• Borgmann D, Ciglieri E, Biglari N, Brandt C, Cremer AL, Backes H, Tittgemeyer M, Wunderlich FT, Bruning JC, and Fenselau H (2021). Gut-brain communication by distinct sensory neurons differently controls feeding and glucose metabolism. Cell Metab33, 1466-1482 e1467. doi:10.1016/j.cmet.2021.05.002.
                                                                                                                                                                                • Kohlhaas V, Blakemore SJ, Al-Maarri M, Nickel N, Pal M, Roth A, Hovelmeyer N, Schafer SC, Knittel G, Lohneis P, Nikolic M, Wiederstein JL, Franitza M, Georgomonolis T, Reinart N, Herling M, Herling C, Hartmann EM, Rosenwald A, Klapper W, Buttner R, Moia R, Rossi D, Boldorini R, Gaidano G, Frenzel LP, Reinhardt HC, Bruning JC, Hallek M, Kruger M, Peifer M, Pallasch CP, and Wunderlich FT (2021). Active Akt signaling triggers CLL toward Richter transformation via overactivation of Notch1. Blood137, 646-660. doi:10.1182/blood.2020005734.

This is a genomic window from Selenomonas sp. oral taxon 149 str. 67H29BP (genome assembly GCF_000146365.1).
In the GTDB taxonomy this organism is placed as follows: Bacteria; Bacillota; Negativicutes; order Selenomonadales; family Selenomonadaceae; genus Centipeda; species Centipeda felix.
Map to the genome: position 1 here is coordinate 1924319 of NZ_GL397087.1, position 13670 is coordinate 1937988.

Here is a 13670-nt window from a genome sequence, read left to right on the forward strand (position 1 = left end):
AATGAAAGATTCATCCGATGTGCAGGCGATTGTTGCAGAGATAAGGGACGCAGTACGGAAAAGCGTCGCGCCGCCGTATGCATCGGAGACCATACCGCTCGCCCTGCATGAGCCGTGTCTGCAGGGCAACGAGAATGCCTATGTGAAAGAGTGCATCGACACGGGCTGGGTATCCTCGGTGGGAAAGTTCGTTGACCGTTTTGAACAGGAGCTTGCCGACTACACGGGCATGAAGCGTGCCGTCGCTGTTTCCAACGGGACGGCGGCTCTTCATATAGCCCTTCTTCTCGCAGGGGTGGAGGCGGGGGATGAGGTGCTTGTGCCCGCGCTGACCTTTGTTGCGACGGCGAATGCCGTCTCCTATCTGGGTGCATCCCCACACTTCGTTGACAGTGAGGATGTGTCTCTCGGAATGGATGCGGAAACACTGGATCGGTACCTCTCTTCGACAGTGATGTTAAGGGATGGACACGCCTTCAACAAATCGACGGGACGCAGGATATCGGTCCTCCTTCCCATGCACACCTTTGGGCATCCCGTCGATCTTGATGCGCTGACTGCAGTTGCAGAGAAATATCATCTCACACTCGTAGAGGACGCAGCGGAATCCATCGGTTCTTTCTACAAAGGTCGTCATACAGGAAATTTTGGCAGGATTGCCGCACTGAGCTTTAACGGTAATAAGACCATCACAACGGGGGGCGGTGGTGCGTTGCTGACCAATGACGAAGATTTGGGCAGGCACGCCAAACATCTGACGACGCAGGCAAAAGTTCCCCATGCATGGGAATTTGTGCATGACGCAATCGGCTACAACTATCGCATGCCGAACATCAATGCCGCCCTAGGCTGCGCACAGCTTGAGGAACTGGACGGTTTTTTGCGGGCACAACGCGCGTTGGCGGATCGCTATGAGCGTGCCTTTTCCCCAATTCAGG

• Xiao X, Yeghiazaryan G, Hess S, Klemm P, Sieben A, Kleinridders A, Morgan DA, Wunderlich FT, Rahmouni K, Kong D, Scammell TE, Lowell BB, Kloppenburg P, Bruning JC, and Hausen AC (2021). Orexin receptors 1 and 2 in serotonergic neurons differentially regulate peripheral glucose metabolism in obesity. Nat Commun12, 5249. doi:10.1038/s41467-021-25380-2.